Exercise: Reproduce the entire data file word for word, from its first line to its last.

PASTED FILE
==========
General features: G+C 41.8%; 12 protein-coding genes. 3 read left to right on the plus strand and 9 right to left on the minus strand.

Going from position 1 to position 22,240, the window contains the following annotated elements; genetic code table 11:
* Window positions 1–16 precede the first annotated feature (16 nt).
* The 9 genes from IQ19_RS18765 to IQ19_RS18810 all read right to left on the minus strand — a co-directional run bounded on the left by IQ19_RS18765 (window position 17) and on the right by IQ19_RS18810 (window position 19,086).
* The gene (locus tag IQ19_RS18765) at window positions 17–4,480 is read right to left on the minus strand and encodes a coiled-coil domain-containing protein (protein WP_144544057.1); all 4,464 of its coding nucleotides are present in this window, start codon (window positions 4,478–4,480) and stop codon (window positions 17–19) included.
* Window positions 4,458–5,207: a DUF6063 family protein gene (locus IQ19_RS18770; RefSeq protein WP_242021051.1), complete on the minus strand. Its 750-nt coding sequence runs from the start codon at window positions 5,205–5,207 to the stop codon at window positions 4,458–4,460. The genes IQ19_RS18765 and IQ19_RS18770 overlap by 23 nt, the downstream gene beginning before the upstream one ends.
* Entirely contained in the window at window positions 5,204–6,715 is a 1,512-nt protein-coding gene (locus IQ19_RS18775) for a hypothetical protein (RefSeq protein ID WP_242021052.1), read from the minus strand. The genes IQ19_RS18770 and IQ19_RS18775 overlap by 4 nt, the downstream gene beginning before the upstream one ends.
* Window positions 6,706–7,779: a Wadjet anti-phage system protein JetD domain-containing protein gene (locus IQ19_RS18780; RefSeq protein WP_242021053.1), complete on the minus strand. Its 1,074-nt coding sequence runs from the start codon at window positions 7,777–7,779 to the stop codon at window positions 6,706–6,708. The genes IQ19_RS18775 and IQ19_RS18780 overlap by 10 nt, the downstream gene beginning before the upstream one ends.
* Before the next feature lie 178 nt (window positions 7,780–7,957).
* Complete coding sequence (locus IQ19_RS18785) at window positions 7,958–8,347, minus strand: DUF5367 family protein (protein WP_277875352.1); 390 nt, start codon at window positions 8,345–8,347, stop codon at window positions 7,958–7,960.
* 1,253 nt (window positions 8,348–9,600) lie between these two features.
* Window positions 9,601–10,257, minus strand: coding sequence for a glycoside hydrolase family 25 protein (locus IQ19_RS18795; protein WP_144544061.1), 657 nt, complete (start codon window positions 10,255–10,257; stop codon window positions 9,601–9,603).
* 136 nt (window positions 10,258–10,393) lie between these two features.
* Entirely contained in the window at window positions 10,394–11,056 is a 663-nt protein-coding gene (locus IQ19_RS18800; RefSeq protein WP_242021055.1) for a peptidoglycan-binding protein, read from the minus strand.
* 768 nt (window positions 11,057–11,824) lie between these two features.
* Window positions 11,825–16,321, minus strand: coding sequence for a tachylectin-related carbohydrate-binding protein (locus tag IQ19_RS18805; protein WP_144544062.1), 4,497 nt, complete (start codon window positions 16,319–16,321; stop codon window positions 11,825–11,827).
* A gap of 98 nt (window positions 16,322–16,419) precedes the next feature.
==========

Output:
General features: G+C 41.8%; 12 protein-coding genes. 3 read left to right on the plus strand and 9 right to left on the minus strand.

Going from position 1 to position 22,240, the window contains the following annotated elements; genetic code table 11:
* Window positions 1–16 precede the first annotated feature (16 nt).
* The 9 genes from IQ19_RS18765 to IQ19_RS18810 all read right to left on the minus strand — a co-directional run bounded on the left by IQ19_RS18765 (window position 17) and on the right by IQ19_RS18810 (window position 19,086).
* The gene (locus tag IQ19_RS18765) at window positions 17–4,480 is read right to left on the minus strand and encodes a coiled-coil domain-containing protein (protein WP_144544057.1); all 4,464 of its coding nucleotides are present in this window, start codon (window positions 4,478–4,480) and stop codon (window positions 17–19) included.
* Window positions 4,458–5,207: a DUF6063 family protein gene (locus IQ19_RS18770; RefSeq protein WP_242021051.1), complete on the minus strand. Its 750-nt coding sequence runs from the start codon at window positions 5,205–5,207 to the stop codon at window positions 4,458–4,460. The genes IQ19_RS18765 and IQ19_RS18770 overlap by 23 nt, the downstream gene beginning before the upstream one ends.
* Entirely contained in the window at window positions 5,204–6,715 is a 1,512-nt protein-coding gene (locus IQ19_RS18775) for a hypothetical protein (RefSeq protein ID WP_242021052.1), read from the minus strand. The genes IQ19_RS18770 and IQ19_RS18775 overlap by 4 nt, the downstream gene beginning before the upstream one ends.
* Window positions 6,706–7,779: a Wadjet anti-phage system protein JetD domain-containing protein gene (locus IQ19_RS18780; RefSeq protein WP_242021053.1), complete on the minus strand. Its 1,074-nt coding sequence runs from the start codon at window positions 7,777–7,779 to the stop codon at window positions 6,706–6,708. The genes IQ19_RS18775 and IQ19_RS18780 overlap by 10 nt, the downstream gene beginning before the upstream one ends.
* Before the next feature lie 178 nt (window positions 7,780–7,957).
* Complete coding sequence (locus IQ19_RS18785) at window positions 7,958–8,347, minus strand: DUF5367 family protein (protein WP_277875352.1); 390 nt, start codon at window positions 8,345–8,347, stop codon at window positions 7,958–7,960.
* 1,253 nt (window positions 8,348–9,600) lie between these two features.
* Window positions 9,601–10,257, minus strand: coding sequence for a glycoside hydrolase family 25 protein (locus IQ19_RS18795; protein WP_144544061.1), 657 nt, complete (start codon window positions 10,255–10,257; stop codon window positions 9,601–9,603).
* 136 nt (window positions 10,258–10,393) lie between these two features.
* Entirely contained in the window at window positions 10,394–11,056 is a 663-nt protein-coding gene (locus IQ19_RS18800; RefSeq protein WP_242021055.1) for a peptidoglycan-binding protein, read from the minus strand.
* 768 nt (window positions 11,057–11,824) lie between these two features.
* Window positions 11,825–16,321, minus strand: coding sequence for a tachylectin-related carbohydrate-binding protein (locus tag IQ19_RS18805; protein WP_144544062.1), 4,497 nt, complete (start codon window positions 16,319–16,321; stop codon window positions 11,825–11,827).
* A gap of 98 nt (window positions 16,322–16,419) precedes the next feature.